It was a tough go for the Sherman Brothers and the family cook Jonesy who was played by Hoagy Carmichael. But in that pilot episode a lone Shane like gunfighter Jess Harper showed up. The Shermans took him in and he became a family member with roots at the ranch. After that only fools messed with the Shermans especially if they knew that they had Robert Fuller to mess with as Jess Harper.
Laramie was one of many towns founded as a rail depot of the Union Pacific. But into the hinterlands of Wyoming still one of our most rural states you got some place on horseback or by stage. And the Shermans had a franchise way station at their ranch which I'm sure supplemented their income during a lean year for cattle. It allowed for a whole range of stories combining the stagecoach way station with the ranch.
Laramie had a respectable run of four years. Carmichael and Crawford dropped out and housekeeper Spring Byington and orphan Dennis Holmes joined the Sherman ranch. Bob Fuller went on to a good career, a stint on Wagon Train after Laramie was canceled and later a long run on the Jack Webb produced Emergency.
John Smith had done a few films before Laramie and got a second lead in the John Wayne film Circus World. He dropped out of sight after that and some thirty years later I read in an obituary that he had died of cirrhosis of the liver. There's probably one awfully tragic story there.
But I prefer to remember John Smith as Slim Sherman zealously guarding home and hearth with Jess Harper to back him up. Maybe we'll get to see Laramie again some day.
Very masculine, very rugged and very-very entertaining, Laramie was definitely a real action-packed TV show that easily ranks, in my books, as the ultimate epitome of the "near-perfect" cowboy-fantasy saga.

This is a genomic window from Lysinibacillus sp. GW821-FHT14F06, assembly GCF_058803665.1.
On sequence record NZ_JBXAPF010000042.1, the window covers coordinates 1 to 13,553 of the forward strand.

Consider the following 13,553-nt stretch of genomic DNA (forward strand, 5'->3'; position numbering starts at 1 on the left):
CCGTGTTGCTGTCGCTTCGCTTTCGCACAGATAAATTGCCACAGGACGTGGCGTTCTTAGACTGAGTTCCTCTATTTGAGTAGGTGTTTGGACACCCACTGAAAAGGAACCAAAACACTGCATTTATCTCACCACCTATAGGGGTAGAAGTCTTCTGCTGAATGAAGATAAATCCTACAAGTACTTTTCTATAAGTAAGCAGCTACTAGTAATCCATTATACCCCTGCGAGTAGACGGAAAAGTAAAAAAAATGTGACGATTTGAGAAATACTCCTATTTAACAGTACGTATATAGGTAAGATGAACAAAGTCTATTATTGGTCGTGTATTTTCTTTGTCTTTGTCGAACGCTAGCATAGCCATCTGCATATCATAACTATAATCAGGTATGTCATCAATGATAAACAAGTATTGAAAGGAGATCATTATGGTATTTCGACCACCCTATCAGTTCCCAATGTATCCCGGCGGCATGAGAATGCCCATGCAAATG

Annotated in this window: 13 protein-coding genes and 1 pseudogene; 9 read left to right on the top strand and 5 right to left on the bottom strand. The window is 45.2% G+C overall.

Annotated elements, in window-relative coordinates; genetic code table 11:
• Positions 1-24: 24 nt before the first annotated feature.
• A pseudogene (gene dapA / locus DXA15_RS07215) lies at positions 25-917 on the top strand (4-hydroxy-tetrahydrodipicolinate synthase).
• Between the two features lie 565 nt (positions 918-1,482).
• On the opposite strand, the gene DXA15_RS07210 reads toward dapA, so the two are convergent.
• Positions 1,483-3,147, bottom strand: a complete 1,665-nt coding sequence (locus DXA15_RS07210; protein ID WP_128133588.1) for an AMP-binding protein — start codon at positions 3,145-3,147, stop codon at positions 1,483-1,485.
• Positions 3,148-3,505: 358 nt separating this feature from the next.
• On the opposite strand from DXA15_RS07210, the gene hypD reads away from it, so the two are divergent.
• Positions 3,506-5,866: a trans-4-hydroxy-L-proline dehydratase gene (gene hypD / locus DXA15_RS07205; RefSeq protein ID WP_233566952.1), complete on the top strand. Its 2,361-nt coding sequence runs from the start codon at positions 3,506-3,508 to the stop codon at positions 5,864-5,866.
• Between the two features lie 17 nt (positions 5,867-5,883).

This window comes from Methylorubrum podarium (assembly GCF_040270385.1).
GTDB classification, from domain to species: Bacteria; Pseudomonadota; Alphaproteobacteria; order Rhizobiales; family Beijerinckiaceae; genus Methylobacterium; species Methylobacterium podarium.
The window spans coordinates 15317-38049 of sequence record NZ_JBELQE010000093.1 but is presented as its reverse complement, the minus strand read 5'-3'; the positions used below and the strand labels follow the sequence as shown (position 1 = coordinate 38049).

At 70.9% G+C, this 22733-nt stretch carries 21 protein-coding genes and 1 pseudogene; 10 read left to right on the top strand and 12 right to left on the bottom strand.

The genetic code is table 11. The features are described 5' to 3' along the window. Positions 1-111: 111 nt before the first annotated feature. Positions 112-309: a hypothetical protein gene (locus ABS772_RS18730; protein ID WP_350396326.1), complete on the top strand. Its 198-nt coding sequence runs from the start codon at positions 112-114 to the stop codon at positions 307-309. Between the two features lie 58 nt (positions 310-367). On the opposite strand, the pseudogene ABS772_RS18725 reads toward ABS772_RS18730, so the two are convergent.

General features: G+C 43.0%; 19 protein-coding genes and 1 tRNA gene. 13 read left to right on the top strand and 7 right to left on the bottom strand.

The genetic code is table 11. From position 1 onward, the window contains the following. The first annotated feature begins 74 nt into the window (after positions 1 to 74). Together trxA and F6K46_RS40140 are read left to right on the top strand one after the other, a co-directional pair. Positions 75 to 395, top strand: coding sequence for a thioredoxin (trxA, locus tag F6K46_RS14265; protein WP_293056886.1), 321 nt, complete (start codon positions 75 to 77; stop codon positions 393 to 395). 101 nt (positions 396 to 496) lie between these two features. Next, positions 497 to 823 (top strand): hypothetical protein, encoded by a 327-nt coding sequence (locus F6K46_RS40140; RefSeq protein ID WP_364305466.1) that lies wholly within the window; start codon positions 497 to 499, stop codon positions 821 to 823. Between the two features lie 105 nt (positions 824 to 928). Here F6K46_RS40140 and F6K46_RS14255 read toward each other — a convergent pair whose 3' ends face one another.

Featuring plenty of guest stars and an excellent cast of regulars, headlined by Robert Fuller, as Jess Harper, and John Smith, as Slim Sherman - Laramie proudly showcased these 2 strapping and husky, young dudes who literally lived and breathed the true "Code of the West", a set of values which existed, just as they existed, in absolute accordance with the belief in loyalty, morality, and personal pride.
Set (during the 1870s) on the very edge of a vast and spectacular frontier within the Wyoming Territory, Laramie was a serious and often good-natured show. It never skimped on the violence when it came to depicting the many hardships that were encountered by those pioneers who faithfully strove to tame the wildness of the great, old west.
Filmed in b&w (with each episode running approx. 50 minutes), Laramie is definitely a show that I highly recommend to anyone who really appreciates a superb TV Western that stands tall above all the rest.
Looking back at both in other movies or TV shows, it seems that John was more able to be a different person for each role. Bob put a lot of Jess in so many of the characters he played. Even as a doctor, he had a few rough edges (apparently from his boyhood) and could stand up to a fight. Yes, he did play each character differently, but I always saw a little Jess in him, even those movies before there was a Jess. I think it's just Bob putting Bob into every role, really, and like he says, he's really Jess :)
Both of our heroes were equally talented and did things somewhat differently, but both portrayed the characters they were playing to the hilt, both equally believable in their roles.
I wish back then the censors weren't so radical. Okay, they're too loose now, but a little more use of their talents, there could have been some really hot scenes! You could see it in the scenes where they were limited to showing much fire. Could you imagine Laramie today? I wonder if we would appreciate it as much? It might have been those censors that helped keep it a quality show, maybe a bit too tame, but always pointing toward a good lesson learned.
I was attracted to the superficial aspects of Laramie as a child. I was just going into my teens and I guess I was at that stage where girls go through liking "the bad boy" and Jess sure fit my bill. He was a good, bad boy. If you have to fall for a bad boy, it's great that he has some redeeming characteristics, Jess had that. I think I pretty much identified with Andy at the time. Admired Jess and felt Slim as more like a big brother. And yes, Slim was so very handsome. I'm sure I noticed back then, but my eyes were only for Jess at the time.
Yeah, I have to say, trying to make a comparison of both of their abilities, they played their roles in their own particular ways, neither one better than the other, just different.
Okay, I babbled long enough. I think I need a Laramie fix.